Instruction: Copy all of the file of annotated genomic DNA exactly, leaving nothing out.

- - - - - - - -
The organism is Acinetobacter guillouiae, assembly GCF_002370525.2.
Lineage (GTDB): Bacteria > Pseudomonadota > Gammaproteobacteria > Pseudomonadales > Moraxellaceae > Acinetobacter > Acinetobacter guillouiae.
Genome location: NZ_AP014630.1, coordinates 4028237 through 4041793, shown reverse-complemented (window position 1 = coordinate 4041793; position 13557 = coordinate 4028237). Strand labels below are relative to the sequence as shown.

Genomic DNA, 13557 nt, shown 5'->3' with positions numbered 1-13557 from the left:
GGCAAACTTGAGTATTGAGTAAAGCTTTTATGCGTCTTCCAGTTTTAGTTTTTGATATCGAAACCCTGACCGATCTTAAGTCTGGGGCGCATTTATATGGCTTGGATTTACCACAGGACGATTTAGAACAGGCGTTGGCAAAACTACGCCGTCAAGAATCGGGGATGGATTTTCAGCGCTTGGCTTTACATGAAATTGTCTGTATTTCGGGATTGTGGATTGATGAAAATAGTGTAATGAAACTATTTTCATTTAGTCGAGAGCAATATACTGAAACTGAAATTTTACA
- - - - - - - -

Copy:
The organism is Acinetobacter guillouiae, assembly GCF_002370525.2.
Lineage (GTDB): Bacteria > Pseudomonadota > Gammaproteobacteria > Pseudomonadales > Moraxellaceae > Acinetobacter > Acinetobacter guillouiae.
Genome location: NZ_AP014630.1, coordinates 4028237 through 4041793, shown reverse-complemented (window position 1 = coordinate 4041793; position 13557 = coordinate 4028237). Strand labels below are relative to the sequence as shown.

Genomic DNA, 13557 nt, shown 5'->3' with positions numbered 1-13557 from the left:
GGCAAACTTGAGTATTGAGTAAAGCTTTTATGCGTCTTCCAGTTTTAGTTTTTGATATCGAAACCCTGACCGATCTTAAGTCTGGGGCGCATTTATATGGCTTGGATTTACCACAGGACGATTTAGAACAGGCGTTGGCAAAACTACGCCGTCAAGAATCGGGGATGGATTTTCAGCGCTTGGCTTTACATGAAATTGTCTGTATTTCGGGATTGTGGATTGATGAAAATAGTGTAATGAAACTATTTTCATTTAGTCGAGAGCAATATACTGAAACTGAAATTTTACA